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Two years in, no moving on from COVID-19 for Canada's exhausted health-care workers

Two years in, no moving on

COVID-19 cases continue to roll into the two Toronto-area hospitals where Eram Chhogala works as a trauma nurse. The numbers have dwindled to a stream instead of a wave, but each is a reminder of what the disease has done and could possibly still do.

"Previously, we had high numbers and waves where people came in heavy bottlenecks, and I'm just wondering if it's going to be the same thing again," Chhogala said in a phone interview this week. "You know, it's the wonder of, 'Is this going to happen again?'"

With mask mandates and other COVID-19 health restrictions lifting, many Canadians are finally able to envision a return to normal life. But, as they face burnout, staff shortages and daunting procedural backlogs, some health workers say it isn't so easy to move on.

Chhogala says she understands people's desire to return to a more normal life. But she also worries that health measures such as mask mandates are lifting too quickly, while there's still so much to do to ensure the health system is ready for another wave.

"A lot of people are probably really excited that they can go back to normal again, but I just don't think that we're at that normal yet," she says.

Chhogala, 36, says no health worker has emerged unscathed from the pandemic.

They have had to watch wave after wave of very sick people struggle and die, she said. Many fell ill themselves. Some of her colleagues burned out and left the profession or plan to take early retirement. Later in the pandemic, health workers were harassed by anti-mask and anti-vaccine protesters.

Perhaps most devastatingly, Chhogala's own father died of COVID-19.

"It changed the way we think, feel and act," she says of the pandemic.

Last week, the Canadian Medical Association and some 40 organizations representing health workers called for urgent government action to address issues facing the ailing system.

"While governments and Canadians are hoping to move past the pandemic, an exhausted, depleted health workforce is struggling to provide timely, necessary care to patients and make progress through a significant backlog of tests, surgeries and regular care,” CMA president Katharine Smart said in a statement following an emergency meeting.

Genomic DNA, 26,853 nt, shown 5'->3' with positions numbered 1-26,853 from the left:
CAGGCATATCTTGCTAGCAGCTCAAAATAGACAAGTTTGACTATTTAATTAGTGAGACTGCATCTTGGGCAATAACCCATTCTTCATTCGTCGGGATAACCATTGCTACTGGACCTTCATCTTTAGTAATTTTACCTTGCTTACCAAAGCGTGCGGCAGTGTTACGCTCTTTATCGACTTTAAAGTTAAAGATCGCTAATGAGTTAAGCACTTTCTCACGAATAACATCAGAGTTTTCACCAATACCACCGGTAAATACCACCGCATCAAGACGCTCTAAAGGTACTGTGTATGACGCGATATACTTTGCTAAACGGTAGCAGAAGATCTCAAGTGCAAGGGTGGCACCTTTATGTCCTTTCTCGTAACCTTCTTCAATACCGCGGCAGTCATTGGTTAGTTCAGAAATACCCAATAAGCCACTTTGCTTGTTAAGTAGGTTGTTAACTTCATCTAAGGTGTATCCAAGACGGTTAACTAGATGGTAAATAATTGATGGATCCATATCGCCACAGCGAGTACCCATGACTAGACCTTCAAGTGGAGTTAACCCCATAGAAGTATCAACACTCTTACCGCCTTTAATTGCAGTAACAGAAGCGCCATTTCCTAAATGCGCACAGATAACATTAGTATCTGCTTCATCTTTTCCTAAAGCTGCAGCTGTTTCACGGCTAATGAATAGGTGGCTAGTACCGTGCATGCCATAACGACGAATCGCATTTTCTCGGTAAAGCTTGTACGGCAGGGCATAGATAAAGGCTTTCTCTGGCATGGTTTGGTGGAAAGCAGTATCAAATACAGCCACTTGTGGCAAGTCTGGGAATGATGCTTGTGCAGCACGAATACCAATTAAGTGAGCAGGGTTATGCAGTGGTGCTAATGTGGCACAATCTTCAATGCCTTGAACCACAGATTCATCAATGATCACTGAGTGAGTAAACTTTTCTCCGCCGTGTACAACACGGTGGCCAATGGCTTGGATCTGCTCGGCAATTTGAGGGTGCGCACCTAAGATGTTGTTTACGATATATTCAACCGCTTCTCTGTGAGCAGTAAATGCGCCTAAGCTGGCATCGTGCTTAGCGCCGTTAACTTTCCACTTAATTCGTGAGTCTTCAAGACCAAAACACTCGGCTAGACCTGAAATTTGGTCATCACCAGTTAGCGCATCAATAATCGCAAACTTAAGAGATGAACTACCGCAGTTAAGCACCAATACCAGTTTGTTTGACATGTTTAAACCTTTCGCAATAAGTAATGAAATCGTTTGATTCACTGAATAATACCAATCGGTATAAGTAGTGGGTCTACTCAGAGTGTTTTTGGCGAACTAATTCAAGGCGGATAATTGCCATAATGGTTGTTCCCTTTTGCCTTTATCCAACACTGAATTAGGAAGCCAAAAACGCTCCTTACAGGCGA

Among the challenges the system faces is a backlog of delayed surgeries and procedures that could take years to clear.

A report by the Ontario Medical Association last month found that the backlog in that province alone was more than one million surgeries. Manitoba's delay had grown to over 161,000 diagnostic and surgical procedures as of mid-February, according to Doctors Manitoba, a group representing the province's doctors.

In Quebec, hospitals across the province had to reduce surgeries by about 50 per cent at the height of the Omicron wave. Dr. François Marquis, the chief of intensive care at Montreal's Maisonneuve-Rosemont hospital, says it will take months for the hospital to bring surgical waiting lists to their already daunting pre-pandemic levels.

Now that the number of COVID-19 patients has declined, officials are shifting to a different set of challenges: rebuilding the team, reopening beds and catching up on surgeries.

“The hospital is not working full speed," he said in a phone interview. "There are not enough surgeries, there are not enough patients being admitted. You still have rooms that are closed because we don't have enough nurses and (respiratory therapists)."

Marquis says catching up is a challenge, given the number of nurses that have retired, left the field or transferred. But by working efficiently to streamline procedures, he's happy to say that the hospital hasn't cancelled a single surgery in recent weeks.

Despite rising COVID-19 cases in some parts of the world, Marquis says he isn't worried about the spring or summer, when respiratory viruses typically subside. Fall could be "a challenge," but he hopes that the public’s willingness to adopt masks and — hopefully — a vaccine that protects against both COVID-19 and the flu, could lessen the impact.

“I’m naturally optimistic,” he said. “I think you have to be to be a critical care specialist, because if you see everything on the dark side, you’re not going to survive very long in the field.”

Naveed Hussain, a nurse at Montreal's McGill University Health Centre, says the last two years have left him feeling exhausted and frustrated that so little seems to have changed in how governments approach health care.

"We've seen a lot of reactionary measures, but we haven't seen anything that's been preventive, been put in place to be ready for the next wave or the next pandemic that might occur," he said.

Hussain helped train the patient attendants hired by the Quebec government in 2020 to work in long-term care homes and says some of them have already left the field due to a lack of support.

He said the government desperately needs to invest in both health-care infrastructure and its workers, through better training, mental health support and improved working conditions.

Like most of the population, he was happy to see restrictions ease and normal activities resume. But with cases rising in China and Europe, he can't help but worry about what lies ahead.

"You know that there's something coming around the corner and, as health-care professionals, we know that's the reality," he said. "And we know that we're going to have to be prepared again for the fight, because this thing isn't over yet."



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